Part 10: And the gold and the silver in the ring around your finger or in your neckless, have also been ‘cooked’ in a supernova explosion.

Supernovae have produced nearly every element occurring in nature, with the exception of hydrogen and helium, both produced by the Big Bang.

When a star is born, it is because it has enough mass to create enough gravity, pressure and heat to sustain nuclear fusion. Fusing hydrogen atoms to helium gives off enormous amounts of energy and the star spends its life quietly fusing away.

Nuclear fusion
Star fusion (Credit: Nicolle Rager Fuller/NSF)

This process takes four hydrogen atoms to fuse into one helium atom. Hydrogen (protium) has only one proton and no neutron, while helium has two protons along with two neutrons. This means that two protons are missing. Matter cannot be created or destroyed, it can only be turned into something else. In this case, the two missing protons have turned into two neutrons. This energy is what makes the star shine and give off heat. Well, after a while of quietly fusing, the star has built up quite a bit of helium.

This helium has found its way to the star’s center to create a helium core. Since hydrogen only has one proton and helium has two protons and two neutrons, it’s heavier. That means the star has a little more mass in its core, which generates more heat. This heat builds up more and more, until it’s hot enough and has enough pressure to start fusing helium to carbon. This process generates a little less energy than fusing hydrogen to helium, but it still produces energy.

As a guideline, a star that has about one half the mass of the Sun is too small and cool to fuse helium to carbon. So it will end up as a white dwarf made of helium. Stars between one half to four times the mass of the Sun are massive and hot enough to fuse carbon to oxygen. Carbon and oxygen are fused more or less at the same time and you’ll end up with a white dwarf made out of carbon and oxygen: a giant diamond in the sky!

Stars with masses greater than four times the mass of the Sun are massive and hot enough to fuse oxygen to silicon.

Stars that have earned the title of supergiant are so massive and so hot, that they begin fusing silicon to a solid core of iron. Once the star starts fusing iron, that’s it– it’s doomed. Fusing silicon to iron takes more energy than it gives off. This means that the star is going to die soon; it is causing its own death by using more of its own energy than it is getting back from nuclear fusion.

Order of nuclear fusion
Order of Nuclear Fusion in Dying Stars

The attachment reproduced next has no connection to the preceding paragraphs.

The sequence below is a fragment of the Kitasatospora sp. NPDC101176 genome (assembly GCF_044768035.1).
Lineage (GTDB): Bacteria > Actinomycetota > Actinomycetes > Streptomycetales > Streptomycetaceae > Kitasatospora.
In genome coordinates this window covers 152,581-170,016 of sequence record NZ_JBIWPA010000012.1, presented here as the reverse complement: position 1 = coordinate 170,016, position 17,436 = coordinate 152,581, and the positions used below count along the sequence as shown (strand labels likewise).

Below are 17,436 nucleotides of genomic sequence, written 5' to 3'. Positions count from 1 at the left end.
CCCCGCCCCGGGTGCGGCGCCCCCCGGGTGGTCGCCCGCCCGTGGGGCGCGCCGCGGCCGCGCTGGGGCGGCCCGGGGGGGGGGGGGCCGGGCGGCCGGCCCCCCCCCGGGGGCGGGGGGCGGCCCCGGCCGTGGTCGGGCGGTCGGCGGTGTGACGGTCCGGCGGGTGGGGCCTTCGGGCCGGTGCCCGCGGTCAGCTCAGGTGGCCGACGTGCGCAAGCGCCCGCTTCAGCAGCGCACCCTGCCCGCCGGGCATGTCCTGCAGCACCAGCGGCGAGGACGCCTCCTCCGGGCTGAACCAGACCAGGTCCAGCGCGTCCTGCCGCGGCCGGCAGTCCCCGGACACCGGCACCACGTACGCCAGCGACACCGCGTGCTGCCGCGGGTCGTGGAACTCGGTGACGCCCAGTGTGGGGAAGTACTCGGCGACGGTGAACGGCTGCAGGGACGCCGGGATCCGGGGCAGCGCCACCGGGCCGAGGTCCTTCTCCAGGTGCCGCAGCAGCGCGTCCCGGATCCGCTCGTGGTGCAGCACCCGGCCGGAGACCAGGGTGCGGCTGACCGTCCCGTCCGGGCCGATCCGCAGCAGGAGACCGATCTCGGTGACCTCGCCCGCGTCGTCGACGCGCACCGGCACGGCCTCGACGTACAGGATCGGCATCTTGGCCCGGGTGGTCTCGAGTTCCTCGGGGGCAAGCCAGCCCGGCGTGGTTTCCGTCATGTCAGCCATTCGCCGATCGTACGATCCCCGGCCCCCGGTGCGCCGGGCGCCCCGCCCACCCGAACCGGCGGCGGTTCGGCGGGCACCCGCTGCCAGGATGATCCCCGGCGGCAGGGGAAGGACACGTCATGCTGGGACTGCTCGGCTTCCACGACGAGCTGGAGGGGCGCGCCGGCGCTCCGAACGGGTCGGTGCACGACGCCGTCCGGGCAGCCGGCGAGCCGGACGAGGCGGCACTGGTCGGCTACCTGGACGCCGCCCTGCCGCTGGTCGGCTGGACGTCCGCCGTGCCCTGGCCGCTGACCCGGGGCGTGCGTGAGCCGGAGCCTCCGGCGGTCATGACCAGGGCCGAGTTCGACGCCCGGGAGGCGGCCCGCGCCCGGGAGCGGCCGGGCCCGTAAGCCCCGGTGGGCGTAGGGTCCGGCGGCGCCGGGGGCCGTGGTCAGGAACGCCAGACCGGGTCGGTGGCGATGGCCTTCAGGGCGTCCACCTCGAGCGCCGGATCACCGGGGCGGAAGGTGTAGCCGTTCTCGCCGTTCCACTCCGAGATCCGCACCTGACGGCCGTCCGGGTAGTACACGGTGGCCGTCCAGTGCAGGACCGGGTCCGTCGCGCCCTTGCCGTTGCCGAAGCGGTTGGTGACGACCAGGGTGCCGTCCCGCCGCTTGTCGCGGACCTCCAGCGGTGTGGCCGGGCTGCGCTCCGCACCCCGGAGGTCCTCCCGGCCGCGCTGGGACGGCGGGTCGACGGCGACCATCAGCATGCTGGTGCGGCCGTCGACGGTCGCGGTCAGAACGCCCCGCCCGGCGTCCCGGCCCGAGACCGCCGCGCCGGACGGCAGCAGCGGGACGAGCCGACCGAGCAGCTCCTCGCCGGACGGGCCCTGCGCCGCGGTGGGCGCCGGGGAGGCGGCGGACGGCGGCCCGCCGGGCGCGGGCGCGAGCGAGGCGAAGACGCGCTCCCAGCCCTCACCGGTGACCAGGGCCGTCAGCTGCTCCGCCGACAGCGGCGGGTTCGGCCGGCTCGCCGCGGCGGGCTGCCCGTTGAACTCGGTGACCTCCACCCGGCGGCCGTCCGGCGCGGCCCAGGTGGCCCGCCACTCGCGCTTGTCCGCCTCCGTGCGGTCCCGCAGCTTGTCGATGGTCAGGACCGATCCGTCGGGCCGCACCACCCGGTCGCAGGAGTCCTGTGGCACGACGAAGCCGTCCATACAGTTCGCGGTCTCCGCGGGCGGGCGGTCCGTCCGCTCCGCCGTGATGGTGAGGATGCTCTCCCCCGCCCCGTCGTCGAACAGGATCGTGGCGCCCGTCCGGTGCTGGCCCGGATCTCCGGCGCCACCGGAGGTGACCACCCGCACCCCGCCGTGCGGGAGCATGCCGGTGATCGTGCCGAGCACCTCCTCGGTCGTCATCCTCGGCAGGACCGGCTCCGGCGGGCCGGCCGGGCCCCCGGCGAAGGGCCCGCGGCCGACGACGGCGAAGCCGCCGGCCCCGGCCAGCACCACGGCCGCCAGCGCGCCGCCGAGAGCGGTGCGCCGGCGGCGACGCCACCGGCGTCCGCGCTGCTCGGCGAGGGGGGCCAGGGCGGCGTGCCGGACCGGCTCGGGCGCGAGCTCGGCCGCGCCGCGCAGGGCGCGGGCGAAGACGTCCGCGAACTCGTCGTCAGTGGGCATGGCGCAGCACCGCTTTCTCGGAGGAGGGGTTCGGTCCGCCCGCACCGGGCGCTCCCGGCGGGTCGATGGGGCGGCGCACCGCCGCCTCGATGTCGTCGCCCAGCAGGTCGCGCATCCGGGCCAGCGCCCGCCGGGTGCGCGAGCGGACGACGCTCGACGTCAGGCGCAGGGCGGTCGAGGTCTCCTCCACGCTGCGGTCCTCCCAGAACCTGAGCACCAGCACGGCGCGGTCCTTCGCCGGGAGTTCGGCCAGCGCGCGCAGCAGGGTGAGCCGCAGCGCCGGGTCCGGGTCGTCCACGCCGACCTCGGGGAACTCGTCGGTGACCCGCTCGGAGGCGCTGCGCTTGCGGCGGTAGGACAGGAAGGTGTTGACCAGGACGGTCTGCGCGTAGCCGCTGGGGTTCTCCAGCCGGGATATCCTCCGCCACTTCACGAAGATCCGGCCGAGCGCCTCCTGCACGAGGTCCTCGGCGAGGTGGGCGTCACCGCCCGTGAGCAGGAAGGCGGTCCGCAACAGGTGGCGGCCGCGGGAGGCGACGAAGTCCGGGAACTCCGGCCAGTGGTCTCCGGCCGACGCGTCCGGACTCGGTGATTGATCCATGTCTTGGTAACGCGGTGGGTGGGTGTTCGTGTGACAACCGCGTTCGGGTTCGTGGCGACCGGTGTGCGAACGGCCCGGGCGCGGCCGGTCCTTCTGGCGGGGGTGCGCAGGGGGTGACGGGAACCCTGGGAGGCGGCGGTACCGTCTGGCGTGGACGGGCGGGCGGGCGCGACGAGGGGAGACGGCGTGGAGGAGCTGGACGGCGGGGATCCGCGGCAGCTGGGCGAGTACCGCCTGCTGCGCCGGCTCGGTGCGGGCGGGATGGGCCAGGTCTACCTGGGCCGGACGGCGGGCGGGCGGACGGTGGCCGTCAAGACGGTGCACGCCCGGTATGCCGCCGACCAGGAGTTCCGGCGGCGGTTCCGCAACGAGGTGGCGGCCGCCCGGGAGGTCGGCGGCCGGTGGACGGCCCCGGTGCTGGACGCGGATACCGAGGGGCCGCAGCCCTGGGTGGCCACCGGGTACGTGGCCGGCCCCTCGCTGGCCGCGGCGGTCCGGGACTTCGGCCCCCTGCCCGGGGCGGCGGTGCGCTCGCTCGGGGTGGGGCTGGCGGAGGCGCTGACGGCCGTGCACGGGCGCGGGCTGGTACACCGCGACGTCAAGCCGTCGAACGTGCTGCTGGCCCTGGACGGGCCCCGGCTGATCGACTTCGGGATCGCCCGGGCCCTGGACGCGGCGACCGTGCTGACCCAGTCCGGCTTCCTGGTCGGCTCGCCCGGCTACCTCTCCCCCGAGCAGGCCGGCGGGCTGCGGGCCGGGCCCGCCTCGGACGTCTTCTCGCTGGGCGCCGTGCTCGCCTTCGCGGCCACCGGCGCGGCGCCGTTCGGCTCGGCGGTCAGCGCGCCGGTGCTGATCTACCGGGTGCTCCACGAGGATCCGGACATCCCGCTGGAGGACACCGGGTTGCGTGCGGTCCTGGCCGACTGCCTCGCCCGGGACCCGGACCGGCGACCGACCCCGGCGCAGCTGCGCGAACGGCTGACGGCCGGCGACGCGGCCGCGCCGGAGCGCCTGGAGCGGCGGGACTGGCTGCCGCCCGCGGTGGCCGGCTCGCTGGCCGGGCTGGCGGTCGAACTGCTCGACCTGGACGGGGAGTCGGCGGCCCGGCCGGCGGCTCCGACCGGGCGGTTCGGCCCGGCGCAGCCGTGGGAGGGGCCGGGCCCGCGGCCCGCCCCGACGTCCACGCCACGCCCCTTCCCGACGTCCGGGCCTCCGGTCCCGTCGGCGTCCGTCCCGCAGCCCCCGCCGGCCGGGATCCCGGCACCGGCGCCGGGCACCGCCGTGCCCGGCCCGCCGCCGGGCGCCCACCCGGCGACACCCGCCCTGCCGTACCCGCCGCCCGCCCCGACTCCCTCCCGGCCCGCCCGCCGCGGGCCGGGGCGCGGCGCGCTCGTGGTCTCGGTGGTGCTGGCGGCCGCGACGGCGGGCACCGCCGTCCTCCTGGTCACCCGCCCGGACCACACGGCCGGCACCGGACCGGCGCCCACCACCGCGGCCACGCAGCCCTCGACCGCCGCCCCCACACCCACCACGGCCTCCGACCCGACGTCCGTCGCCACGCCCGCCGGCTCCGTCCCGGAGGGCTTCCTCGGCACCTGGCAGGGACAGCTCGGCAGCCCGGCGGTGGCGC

When a star is fusing iron in its core, it’s still giving off insane amounts of energy. The helium, hydrogen, carbon, oxygen and silicon are still there in the star in different shells. Hydrogen is at the surface, still fusing to helium; a little further down, helium fusing to carbon and oxygen; further down we have silicon until the core, where silicon fuses to iron. This is why the star still exists and doesn’t spontaneously explode the moment the first iron atom pops into existence. At this point, the energy process is just no longer exothermic but endothermic. Iron cannot be fused into anything heavier, because of the insane amounts of energy and force required to fuse iron atoms. Stars this massive can turn into several things; it depends on how heavy it is. They can explode into supernovae, collapse into various types of neutron stars or even form a black hole.

Progression Supernova
Image Credit: NASA

To summarize: The rendering above illustrates the progression of a supernova blast. A star spends its life fusing hydrogen into helium. It then starts to fuse elements that are a bit heavier, leading up iron. Once iron comes into the equation, things get very bad very quickly. Suddenly, it’s no longer able to sustain equilibrium, so its core collapses in on itself and it casts off its gaseous envelope in one fell swoop, sparking a supernova. Later on, the remainder of its gas gets energized by the core it leaves behind, either a pulsar or a neutron star (sometimes, if the star is massive enough, it leaves a stellar-mass black hole behind instead), and it glows brilliantly for a time. We call these amazing things supernova remnants.

Crab Nebula
The Crab Nebula – Image Credit: NASA, ESA, J. Hester, A. Loll (ASU)

The Crab Nebula, the result of a supernova noted by Earth-bound chroniclers in 1054 BCE, is filled with mysterious filaments that are not only tremendously complex, but appear to have less mass than expelled in the original supernova and a higher speed than expected from a free explosion. The Crab Nebula spans about 10 light-years. In the nebula’s very center lies a pulsar: a neutron star as massive as the Sun, but with only the size of a small town.

The Crab Pulsar rotates about 30 times each second.

All credit goes to Jordan Lejuwaan  and to NASA

ShantiShanti is a regular contributor to Osho News

All articles of this series can be found in: At Home in the Universe


Share